When play was halted due to a deceptively dangerous mist just three games into his round-of-16 match yesterday, a disgruntled Rafael Nadal was down a break against big-serving fellow lefty Gilles Muller. After just about two hours on court today, the Spaniard had run over the Luxembourgian in straight sets, 7-6 (1), 6-1, 6-2.
Although skies looked grey and imposing just an hour before play was scheduled, the clouds parted just in time, and by 11 a.m., there was a picture-perfect day hanging over Arthur Ashe Stadium.
For Nadal, the optimal conditions were just what the doctor ordered: The defending champion seemed off his game in the early stages, especially on the backhand wing, as passing shots either landed short or in the net. But Muller ultimately proved the shakier player, dropping serve at 2-4, just as Nadal came into his own. Each held serve to 6-all and when the tiebreaker began, Nadal was locked and loaded, firing winners off both wings and pocketing the breaker, 7-1.
By the second set, the gap in variety between the two players was too wide to be ignored: Muller hung his hopes on formidable serving and the hope of getting to net behind the biggest groundstrokes he could muster. It was all too predictable for Nadal, who was in full flight, hitting dipping cross-court passes, lob winners, and unfurling his trademark, squeaking, spinning, lunging defense along the baseline. The turning point seemed to come when, at 3-0, Nadal played two of his best points of the match, running down what seemed to be a serve-and-volley winner and rifling it down the line for a winner of his own, after which Muller dropped his head in resignation. On break point, Nadal produced a lob winner, this time leaving his opponent shaking his head. After just 28 minutes, Nadal owned the second set.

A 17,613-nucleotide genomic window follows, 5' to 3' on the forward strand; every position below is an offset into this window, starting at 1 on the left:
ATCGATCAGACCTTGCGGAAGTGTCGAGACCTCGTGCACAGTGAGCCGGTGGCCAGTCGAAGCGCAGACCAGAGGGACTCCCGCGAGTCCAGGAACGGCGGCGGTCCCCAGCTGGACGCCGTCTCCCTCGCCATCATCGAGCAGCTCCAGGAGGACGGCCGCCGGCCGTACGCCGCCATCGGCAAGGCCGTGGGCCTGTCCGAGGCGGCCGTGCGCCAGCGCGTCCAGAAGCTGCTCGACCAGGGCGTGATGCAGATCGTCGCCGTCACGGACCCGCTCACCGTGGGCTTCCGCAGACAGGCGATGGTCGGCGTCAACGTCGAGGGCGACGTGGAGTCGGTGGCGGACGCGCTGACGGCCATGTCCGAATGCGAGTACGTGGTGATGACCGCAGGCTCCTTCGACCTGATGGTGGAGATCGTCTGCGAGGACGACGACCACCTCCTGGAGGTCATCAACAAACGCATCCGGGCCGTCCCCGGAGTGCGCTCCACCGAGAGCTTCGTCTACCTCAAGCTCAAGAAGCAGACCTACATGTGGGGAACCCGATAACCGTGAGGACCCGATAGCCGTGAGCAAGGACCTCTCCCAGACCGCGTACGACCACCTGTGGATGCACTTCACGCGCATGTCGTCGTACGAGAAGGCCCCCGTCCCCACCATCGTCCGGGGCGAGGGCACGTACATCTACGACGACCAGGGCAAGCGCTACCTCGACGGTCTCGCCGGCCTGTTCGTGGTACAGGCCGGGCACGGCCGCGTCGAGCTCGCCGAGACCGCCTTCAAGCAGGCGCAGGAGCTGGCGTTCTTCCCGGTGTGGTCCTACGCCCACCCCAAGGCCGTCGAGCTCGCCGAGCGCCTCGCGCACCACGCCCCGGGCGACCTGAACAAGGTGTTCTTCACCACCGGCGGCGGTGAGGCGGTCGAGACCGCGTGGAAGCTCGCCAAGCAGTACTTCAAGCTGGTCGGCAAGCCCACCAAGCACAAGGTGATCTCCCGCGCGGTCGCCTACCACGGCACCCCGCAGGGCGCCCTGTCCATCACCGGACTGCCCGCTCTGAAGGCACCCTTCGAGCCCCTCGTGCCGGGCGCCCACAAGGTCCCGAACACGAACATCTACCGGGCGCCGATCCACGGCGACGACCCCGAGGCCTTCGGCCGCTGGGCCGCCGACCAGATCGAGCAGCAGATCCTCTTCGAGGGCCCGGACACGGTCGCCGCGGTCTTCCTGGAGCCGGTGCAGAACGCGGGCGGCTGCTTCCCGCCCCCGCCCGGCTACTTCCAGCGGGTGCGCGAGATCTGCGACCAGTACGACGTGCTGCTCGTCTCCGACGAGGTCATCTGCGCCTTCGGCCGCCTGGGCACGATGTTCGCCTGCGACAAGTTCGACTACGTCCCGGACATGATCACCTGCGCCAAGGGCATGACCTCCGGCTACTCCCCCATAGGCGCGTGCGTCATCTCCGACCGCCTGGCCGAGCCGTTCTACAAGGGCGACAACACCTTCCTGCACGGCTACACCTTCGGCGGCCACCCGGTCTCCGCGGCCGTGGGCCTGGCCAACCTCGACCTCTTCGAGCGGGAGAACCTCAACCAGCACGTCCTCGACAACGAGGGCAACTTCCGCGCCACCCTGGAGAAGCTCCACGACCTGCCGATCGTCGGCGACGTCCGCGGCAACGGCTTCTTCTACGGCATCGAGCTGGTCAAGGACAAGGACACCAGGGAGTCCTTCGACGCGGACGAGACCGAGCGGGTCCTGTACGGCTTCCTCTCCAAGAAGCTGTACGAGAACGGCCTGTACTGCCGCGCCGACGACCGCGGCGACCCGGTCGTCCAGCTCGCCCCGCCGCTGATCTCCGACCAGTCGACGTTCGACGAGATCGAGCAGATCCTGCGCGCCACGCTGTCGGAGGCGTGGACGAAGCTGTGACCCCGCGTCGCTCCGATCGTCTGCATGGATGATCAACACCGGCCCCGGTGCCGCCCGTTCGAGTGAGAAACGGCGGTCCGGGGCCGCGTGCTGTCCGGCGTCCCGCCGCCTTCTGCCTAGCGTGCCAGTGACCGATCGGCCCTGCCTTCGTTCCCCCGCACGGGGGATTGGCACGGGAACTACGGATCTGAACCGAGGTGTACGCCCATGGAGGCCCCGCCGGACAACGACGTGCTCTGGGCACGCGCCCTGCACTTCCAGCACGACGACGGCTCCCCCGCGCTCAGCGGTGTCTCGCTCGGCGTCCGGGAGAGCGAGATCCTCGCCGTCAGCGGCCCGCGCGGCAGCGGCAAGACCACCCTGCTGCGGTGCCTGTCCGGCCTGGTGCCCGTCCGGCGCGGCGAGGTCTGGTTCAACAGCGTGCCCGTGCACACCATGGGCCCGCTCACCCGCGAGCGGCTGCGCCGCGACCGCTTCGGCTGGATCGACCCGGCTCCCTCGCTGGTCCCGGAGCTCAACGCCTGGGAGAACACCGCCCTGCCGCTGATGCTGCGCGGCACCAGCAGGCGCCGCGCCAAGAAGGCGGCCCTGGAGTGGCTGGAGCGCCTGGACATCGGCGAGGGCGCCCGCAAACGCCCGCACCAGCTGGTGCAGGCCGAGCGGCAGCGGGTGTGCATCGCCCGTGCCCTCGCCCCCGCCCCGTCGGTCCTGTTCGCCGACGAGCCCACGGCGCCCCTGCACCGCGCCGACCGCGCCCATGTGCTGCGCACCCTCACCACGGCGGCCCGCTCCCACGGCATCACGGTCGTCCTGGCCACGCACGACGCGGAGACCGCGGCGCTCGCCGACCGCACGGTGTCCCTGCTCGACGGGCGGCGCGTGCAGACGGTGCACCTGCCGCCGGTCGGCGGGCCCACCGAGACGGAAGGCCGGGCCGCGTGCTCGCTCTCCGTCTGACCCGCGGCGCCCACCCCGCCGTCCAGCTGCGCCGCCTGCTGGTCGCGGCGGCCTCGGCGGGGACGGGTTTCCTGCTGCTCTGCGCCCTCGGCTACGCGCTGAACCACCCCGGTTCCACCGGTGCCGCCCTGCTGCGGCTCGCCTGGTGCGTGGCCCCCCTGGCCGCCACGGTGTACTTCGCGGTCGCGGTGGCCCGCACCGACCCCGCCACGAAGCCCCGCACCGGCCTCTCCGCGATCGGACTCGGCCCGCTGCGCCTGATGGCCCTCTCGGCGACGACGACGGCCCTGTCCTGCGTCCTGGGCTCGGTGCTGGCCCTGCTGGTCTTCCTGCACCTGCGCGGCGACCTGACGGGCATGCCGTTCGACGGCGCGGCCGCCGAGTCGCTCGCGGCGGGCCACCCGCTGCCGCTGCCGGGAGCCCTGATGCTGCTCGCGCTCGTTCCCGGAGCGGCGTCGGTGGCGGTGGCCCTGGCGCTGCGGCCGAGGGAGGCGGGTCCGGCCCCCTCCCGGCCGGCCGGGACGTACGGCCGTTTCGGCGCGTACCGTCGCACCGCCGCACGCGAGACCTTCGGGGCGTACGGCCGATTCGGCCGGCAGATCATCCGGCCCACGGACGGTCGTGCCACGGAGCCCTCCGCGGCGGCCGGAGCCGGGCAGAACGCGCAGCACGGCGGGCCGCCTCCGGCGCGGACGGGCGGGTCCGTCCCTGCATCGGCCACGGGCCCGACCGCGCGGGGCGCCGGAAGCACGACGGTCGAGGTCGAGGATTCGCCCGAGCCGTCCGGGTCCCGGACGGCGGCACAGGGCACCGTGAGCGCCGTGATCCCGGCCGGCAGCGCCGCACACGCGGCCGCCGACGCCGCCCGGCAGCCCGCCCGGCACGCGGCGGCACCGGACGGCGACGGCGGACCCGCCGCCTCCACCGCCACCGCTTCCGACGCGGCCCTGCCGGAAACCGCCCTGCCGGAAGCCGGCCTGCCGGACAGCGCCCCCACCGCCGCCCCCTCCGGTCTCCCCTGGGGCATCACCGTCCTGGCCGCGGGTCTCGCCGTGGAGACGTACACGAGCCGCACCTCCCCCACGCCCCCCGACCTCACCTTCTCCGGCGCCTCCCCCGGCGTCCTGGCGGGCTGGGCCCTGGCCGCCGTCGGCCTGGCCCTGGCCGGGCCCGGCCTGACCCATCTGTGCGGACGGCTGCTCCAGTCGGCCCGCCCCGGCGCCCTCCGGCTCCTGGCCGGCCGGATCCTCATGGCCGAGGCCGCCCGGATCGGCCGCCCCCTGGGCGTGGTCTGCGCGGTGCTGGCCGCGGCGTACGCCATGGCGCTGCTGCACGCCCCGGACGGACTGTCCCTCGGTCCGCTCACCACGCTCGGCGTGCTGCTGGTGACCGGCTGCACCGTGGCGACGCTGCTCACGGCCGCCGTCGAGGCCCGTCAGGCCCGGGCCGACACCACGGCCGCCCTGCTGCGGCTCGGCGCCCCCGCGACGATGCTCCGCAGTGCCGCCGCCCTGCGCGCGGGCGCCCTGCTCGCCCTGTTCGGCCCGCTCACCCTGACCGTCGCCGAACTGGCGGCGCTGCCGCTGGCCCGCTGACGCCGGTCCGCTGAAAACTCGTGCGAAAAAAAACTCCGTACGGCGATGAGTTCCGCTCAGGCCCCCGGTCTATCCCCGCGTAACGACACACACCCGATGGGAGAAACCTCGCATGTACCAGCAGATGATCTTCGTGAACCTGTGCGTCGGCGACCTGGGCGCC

Muller mounted a brief comeback early in the third, breaking in its second game for a 2-0 lead, but Nadal broke back in the next game and sprinted to the finish line, not ceding another game.
Was Nadal’s victory borne of anger over yesterday’s scheduling kerfuffle, or was it—like Roger Federer’s late-night obliteration of Juan Monaco early Tuesday morning—a study in cold, calculated pragmatism? Andy Murray dispatched Donald Young in similarly short order today, and you can bet that Andy Roddick will try to do the same to David Ferrer if he can. (As I write this, Isner and Simon have already traded sets, so the prospects of that match wrapping up in minimal time has already come and gone.) As the tournament races to make up lost time, the men on the bottom half of the draw—one round behind those on top—have much to gain by getting on and off the court in record time. With the prospect of four consecutive days of play before them, it’s not just survival of the fittest, it’ll also be survival of the quickest.